With a thumping 430kW twin-turbocharged V8 the Mercedes-AMG GT R is claimed to pack in more motorsport technology than any production Mercedes ever before.

THE MERCEDES-AMG GT R has been revealed boasting aggressive styling and a twin-turbocharged V8 making 430kW and 700Nm of torque. It’s capable of hitting 100km/h in just 3.6 seconds.

According to Mercedes-AMG the GT R spent most of its development time lapping the ‘Green Hell’ of the Nurburgring racetrack in Germany (it even gets an exclusive AMG green hell mago paint job). The road-going version of the German car maker’s Nurburgring 24-hour winning GT3 car is billed as the brand’s most advanced road car to date.

Tobias Moers, CEO of Mercedes-AMG, said: “With the new AMG GT R, we have reached the next level of driving performance. This road-going sports car with motor-racing genes and innovative technical solutions offers an ultimate driving experience that allows people to feel our motorsport origins in every fibre. It combines the driving dynamics of our AMG GT3 racing car with the everyday practicality of the AMG GT. Those with petrol in their veins will be thrilled by the radical longitudinal and lateral acceleration, the precise turn-in, and the sensational grip. We have modified all performance-relevant components and linked them together intelligently for maximum driving dynamics”.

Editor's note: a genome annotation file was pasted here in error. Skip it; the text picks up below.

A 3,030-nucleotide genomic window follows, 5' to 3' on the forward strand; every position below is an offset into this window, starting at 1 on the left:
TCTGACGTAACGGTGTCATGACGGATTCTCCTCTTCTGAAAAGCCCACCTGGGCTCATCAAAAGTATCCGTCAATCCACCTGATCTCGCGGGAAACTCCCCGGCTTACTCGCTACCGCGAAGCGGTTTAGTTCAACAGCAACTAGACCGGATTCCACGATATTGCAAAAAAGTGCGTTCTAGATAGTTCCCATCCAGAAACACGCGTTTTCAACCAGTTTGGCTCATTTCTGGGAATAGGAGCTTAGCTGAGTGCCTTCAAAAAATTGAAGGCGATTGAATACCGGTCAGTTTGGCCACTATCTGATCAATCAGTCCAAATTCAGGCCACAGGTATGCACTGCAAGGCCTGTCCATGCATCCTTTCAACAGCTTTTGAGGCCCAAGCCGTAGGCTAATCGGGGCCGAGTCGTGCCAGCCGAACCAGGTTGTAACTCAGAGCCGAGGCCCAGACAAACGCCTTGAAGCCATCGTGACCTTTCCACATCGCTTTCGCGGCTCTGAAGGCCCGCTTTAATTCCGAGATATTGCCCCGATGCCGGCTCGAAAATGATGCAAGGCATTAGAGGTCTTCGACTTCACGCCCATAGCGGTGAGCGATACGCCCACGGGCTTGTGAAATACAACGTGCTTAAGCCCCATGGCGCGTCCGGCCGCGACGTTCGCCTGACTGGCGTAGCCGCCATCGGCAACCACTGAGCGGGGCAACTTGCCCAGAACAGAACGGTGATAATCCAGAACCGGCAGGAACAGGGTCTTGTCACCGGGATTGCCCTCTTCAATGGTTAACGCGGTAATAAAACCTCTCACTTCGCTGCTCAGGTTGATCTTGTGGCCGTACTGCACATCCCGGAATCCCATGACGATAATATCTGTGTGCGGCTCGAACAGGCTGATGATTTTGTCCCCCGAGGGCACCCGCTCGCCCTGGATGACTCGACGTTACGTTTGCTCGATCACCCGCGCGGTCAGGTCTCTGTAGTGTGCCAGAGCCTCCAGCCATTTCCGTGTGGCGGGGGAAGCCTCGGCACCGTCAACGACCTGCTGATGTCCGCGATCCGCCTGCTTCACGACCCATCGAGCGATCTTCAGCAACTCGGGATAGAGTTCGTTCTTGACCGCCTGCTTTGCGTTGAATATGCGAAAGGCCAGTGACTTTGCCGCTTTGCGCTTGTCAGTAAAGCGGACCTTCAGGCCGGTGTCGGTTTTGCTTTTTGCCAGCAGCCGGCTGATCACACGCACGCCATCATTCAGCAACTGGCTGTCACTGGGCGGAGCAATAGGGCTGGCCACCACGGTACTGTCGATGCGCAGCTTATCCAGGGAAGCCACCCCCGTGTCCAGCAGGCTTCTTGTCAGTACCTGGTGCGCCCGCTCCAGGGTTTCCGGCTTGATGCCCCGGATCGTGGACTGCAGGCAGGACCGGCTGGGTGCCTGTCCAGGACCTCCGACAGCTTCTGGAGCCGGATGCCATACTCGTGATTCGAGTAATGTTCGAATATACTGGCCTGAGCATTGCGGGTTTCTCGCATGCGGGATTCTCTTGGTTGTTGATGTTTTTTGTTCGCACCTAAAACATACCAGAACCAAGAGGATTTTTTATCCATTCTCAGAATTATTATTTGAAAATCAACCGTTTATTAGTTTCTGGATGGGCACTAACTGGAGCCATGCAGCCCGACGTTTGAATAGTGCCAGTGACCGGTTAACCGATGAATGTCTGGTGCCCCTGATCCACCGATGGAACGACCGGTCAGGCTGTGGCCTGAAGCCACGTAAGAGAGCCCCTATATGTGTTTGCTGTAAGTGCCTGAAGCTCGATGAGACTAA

The tweaked AMG 4.0-litre twin-turbo engine in the AMG GT R has, as mentioned, an output of 430kW, which is 55kW more than the previous top-of-the-range engine in the GT S. The peak torque of 700Nm is available between 1900-5500rpm. According to AMG, the increase in performance was achieved via new turbochargers which feature modified compressor machining, smaller wastegate aneroid capsule and modified engine mapping. The boost pressure supplied by the turbochargers has been increased from 1.2 bar in the AMG GT to 1.35 bar. In addition, the exhaust ports have been optimised and the compression ratio modified. The entire combustion process has been retuned.